Preventing Shaken Baby Syndrome

Shaken Baby Syndrome (SBS), Injury Prevention & Safety

Shaken Baby Syndrome (SBS) (also called Abusive Head Trauma) is the term used to describe the injuries that result from roughly shaking an infant or young child by the arms, chest, or shoulders causing the head to whiplash back and forth. There are no signs of external head trauma but children could display outward signs of SBS. Even a few seconds of shaking can cause permanent brain damage or death.

Research suggests that most SBS cases result when a parent or caregiver is unable to cope with persistent infant crying. The provincial SBS campaign takes a positive approach to the issue and focuses on educating parents and other caregivers about the characteristics of normal infant crying and building positive parenting skills such as help seeking.

Key Messages

  • All babies cry. Babies cry for many reasons. A baby may cry because he/she is hungry, thirsty, needs a diaper change, needs to be cuddled, doesn’t feel well, or is sleepy. Advise your clients that crying typically begins to increase at 2 weeks of age, peaks around 2 months of age, and then gradually decreases. However, peak times may differ between one infant and another.
  • Stay calm. Advise your clients that it is more important to stay calm than to stop the crying. If your client is feeling angry or frustrated because their baby cannot stop crying, advise them to put their baby in a safe place (like a crib) and let their baby cry for a few minutes. This is not harmful. When your client is feeling calmer, they can try to soothe his/her baby.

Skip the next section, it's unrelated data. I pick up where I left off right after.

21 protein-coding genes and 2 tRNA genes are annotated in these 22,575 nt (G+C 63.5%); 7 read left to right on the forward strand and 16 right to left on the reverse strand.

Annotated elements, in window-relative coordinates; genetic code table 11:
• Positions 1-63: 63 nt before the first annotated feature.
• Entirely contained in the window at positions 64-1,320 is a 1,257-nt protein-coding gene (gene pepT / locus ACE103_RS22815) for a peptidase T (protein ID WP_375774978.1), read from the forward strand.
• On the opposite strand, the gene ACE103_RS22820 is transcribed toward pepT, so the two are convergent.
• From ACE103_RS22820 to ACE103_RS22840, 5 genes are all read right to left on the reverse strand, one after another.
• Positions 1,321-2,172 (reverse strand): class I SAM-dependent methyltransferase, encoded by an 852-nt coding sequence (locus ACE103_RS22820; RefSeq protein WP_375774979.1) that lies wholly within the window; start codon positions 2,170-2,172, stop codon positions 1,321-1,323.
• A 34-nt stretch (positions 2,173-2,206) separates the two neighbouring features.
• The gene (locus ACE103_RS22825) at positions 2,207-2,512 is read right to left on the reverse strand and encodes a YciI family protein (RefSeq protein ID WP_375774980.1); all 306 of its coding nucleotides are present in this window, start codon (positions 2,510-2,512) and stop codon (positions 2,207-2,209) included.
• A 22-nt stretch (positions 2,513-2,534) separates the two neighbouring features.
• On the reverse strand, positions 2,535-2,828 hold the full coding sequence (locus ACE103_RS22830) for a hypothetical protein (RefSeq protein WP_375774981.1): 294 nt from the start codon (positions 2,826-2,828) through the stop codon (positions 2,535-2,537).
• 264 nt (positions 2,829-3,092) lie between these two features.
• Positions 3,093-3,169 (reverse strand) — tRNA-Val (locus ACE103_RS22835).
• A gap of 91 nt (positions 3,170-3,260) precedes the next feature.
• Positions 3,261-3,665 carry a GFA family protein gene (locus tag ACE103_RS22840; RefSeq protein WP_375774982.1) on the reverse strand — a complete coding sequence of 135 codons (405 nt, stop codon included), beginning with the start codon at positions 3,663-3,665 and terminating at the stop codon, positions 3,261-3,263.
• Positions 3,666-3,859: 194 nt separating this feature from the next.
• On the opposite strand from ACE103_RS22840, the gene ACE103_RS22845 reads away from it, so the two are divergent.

• Take a break, don't shake. Advise your client to NEVER SHAKE A BABY. Even a few seconds of shaking can cause a baby permanent brain damage or death. Encourage clients to think about what they will do if the crying gets to be too much, such as listening to music, going for a walk with their baby, or calling a friend or neighbor for help. Remind them that it is OK to ask for help. Clients can call Health Link to get advice from a registered nurse.

Share with your client the Crying Plan, which offers tips on how to cope with their baby’s crying.

Provider Resources